So it becomes a little clearer why certain feelings might be raised when you’re faced with your own baby. Your wish to turn off the baby monitor might lead all the way back to your dad crying in his pram at the bottom of the garden. The amazing thing about attachment is that it spans generations, and is stable over time. In fact, the security of attachment between you and your baby can be predicted before your baby is even born.

Systemic therapists have added to this idea with the concept of ‘family scripts’, describing repeating patterns of family interactions In other words, the roles people play within the family which keep particular patterns alive (such as the misunderstood ‘teenager’ responding to a critical mother).  This also introduces the idea of ‘rewriting’ scripts, by changing those patterns so that new scripts can be improvised.

We can also think of ‘community’ scripts, the messages we receive which might influence our parenting. How much does your discomfort over a meltdown in the supermarket relate to that old adage ‘children should be seen and not heard’? And how much does that discomfort influence your decision to ignore the meltdown, thus passing on that message to your child too? And what about the social expectations which affect how we respond to our children? For example, women often find it hard to openly express anger, and can be blindsided by the unadulterated rage of a frustrated toddler. How can we allow our children to healthily share their anger when we struggle with that ourselves?

Wow. So how do we separate out those instincts I’m always telling you to follow, from the influence of your parents, your grandparents, your family, your culture, society and community?

Well, first you’ve got to hunt for those ghosties.  And we’ve all got ghosties. Lots of them aren’t harmful, and there may be many angels too, providing memories of positive caring experiences. But the harmful ghosts – the unresolved traumas from your own childhood which haunt your interactions with your own baby – are the ones that need a bit of attention.  One way of ghost hunting is to think about your first response when your baby cries. A sudden flash of anger? An urge to run for the hills? A heartwrenching sadness? All ghosties. In the adrenaline-filled times when your newborn becomes inconsolable, or your toddler hits you, comes the response that you learned as a child, through the way you were responded to.

Second, instead of pushing those ghosts away, listen to what they’re trying to tell you. Selma Fraiberg and colleagues, who coined this idea of ghosts in the nursery, describe a clinical case with a ‘rejecting mother’ which only progressed when the therapists realised ‘When this mother’s own cries are heard, she will hear her child’s cries’. The mother was only able to respond to her child when she had acknowledged her own losses. To take that a bit further, another psychoanalyst Joan Raphael-Leff, describes the notion of a ‘baby self’ – the little baby that lives on in us all. This baby can be soothed or distressed by our actions towards our actual baby. It can be hard to cuddle a wailing newborn when your baby self is jealous of all that attention. It can be tough to pick up a screaming baby when you’ve got your Mum’s voice shouting “Stop crying!” ringing in your ears. And it can be impossible to empathise with a frustrated toddler when you can see your granny’s stern face floating in front of you, sending you to your room without any dinner.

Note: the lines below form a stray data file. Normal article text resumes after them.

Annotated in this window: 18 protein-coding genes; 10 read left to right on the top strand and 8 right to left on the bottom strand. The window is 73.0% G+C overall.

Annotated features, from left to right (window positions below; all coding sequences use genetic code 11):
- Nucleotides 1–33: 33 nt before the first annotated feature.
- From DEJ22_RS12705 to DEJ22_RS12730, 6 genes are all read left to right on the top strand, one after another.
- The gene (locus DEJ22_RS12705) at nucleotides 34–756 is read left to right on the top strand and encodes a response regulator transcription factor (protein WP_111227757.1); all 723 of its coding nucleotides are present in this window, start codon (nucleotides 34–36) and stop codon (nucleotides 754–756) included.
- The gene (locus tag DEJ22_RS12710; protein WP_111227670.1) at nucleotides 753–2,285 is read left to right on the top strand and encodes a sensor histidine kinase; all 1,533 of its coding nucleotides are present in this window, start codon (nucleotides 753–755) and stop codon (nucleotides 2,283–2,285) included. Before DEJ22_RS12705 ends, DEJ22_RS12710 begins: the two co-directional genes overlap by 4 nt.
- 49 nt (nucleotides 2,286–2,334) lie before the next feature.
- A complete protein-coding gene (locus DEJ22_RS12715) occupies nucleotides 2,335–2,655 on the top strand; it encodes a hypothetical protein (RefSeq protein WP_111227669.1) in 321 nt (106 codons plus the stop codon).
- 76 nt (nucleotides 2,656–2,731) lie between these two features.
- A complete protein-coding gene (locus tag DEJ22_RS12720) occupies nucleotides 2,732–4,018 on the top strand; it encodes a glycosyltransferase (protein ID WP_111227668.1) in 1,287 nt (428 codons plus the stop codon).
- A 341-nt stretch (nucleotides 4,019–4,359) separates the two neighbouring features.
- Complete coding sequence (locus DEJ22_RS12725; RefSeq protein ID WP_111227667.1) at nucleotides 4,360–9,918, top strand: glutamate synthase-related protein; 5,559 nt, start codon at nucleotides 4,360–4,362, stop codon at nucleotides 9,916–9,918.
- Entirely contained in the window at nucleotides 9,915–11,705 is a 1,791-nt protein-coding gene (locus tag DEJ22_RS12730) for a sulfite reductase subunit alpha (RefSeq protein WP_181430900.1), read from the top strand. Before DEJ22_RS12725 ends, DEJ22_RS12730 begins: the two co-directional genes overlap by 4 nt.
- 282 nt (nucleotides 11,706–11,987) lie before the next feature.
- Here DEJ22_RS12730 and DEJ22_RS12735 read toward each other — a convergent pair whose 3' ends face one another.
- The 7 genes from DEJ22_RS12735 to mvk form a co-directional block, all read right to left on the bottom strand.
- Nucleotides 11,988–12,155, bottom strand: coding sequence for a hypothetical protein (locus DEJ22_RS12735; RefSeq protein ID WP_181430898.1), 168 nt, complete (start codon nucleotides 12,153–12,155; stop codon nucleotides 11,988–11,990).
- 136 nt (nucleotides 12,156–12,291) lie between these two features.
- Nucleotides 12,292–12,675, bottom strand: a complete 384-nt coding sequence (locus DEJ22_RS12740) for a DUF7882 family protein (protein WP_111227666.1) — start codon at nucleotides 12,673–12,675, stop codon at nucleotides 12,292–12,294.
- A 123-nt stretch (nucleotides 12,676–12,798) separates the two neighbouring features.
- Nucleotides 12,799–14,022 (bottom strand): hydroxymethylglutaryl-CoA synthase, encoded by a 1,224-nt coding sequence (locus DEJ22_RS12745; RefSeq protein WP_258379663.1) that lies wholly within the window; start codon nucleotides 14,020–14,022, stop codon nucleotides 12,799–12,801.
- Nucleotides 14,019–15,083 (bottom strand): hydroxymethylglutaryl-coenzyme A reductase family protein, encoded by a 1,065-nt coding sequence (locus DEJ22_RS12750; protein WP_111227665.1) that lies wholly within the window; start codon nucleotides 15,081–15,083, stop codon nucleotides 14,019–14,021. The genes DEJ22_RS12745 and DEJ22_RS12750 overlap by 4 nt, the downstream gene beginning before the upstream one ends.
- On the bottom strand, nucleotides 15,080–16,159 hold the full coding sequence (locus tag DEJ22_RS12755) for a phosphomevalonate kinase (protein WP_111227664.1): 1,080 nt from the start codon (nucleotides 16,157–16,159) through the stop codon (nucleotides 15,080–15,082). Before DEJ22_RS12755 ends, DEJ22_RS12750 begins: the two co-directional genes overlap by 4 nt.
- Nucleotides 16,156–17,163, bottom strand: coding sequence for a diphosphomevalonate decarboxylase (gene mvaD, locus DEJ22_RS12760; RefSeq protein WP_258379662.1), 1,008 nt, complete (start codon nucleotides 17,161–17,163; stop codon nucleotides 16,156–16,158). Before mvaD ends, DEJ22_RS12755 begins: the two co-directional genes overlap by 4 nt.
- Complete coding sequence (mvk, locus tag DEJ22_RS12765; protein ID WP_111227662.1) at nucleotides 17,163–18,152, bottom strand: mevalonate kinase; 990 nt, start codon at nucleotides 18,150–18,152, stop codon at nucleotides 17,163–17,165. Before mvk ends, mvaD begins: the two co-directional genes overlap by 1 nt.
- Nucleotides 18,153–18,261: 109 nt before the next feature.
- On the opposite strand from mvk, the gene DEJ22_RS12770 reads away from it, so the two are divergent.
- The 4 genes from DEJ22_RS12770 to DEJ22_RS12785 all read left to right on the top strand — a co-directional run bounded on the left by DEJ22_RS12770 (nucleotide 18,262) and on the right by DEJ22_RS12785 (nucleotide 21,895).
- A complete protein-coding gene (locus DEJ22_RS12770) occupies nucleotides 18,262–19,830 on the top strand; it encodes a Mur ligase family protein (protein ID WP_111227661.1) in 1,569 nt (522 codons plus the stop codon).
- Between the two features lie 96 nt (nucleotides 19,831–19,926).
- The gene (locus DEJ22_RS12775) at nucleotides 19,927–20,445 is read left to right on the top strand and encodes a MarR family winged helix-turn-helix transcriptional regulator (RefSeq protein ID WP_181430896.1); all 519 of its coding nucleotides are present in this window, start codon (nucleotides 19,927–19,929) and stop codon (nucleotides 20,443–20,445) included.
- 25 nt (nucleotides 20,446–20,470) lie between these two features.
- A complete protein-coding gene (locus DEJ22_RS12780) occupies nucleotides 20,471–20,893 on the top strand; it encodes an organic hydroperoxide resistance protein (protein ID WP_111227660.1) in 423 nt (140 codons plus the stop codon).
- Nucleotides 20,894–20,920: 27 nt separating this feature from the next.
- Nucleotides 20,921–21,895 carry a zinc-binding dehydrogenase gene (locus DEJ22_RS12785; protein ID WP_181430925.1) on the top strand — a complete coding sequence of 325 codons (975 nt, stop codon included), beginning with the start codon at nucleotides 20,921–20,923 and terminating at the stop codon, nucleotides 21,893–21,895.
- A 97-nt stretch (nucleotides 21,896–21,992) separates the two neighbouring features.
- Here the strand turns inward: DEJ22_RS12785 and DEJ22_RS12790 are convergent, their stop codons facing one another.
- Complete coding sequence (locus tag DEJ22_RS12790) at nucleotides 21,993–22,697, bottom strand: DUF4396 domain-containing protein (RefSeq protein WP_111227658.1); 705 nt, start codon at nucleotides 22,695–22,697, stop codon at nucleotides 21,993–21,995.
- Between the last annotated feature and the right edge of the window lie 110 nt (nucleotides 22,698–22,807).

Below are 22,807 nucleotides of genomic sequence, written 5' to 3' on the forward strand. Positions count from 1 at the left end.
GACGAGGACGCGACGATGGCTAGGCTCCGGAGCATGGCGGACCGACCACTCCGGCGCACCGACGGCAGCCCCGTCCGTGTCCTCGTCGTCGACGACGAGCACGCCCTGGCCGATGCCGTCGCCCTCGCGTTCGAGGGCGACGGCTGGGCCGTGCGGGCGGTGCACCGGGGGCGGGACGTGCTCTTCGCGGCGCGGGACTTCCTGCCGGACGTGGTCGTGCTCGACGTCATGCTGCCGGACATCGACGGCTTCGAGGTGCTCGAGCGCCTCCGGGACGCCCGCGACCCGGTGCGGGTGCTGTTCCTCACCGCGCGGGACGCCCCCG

Then, tune in to what your baby self might be longing for, and find a way to ‘mother’ it. This might not only lift the confusing clouds around your own baby’s needs and help you truly meet them, it could also ensure that your child has less clouds when they come to be a parent themselves. And what your baby-self needs might just be a big cuddle, a soothing word, an early night. Or it might be a discussion with your own mum, a visit to your granny – or an appointment with a therapist. What’s important is that it is heard.

With all these influences – personal, familial, cultural, societal – it goes without saying that they will get in the way sometimes. Sometimes our mum’s voice WILL come out of our mouths, and we’ll see reflected back the disappointment or hurt we felt ourselves many many moons ago. But there’s nowt wrong with making mistakes, and apologising to your 6 month old for losing your rag can be healing for both of you. In this way, we can become the authors of our own scripts rather than blindly repeating the past.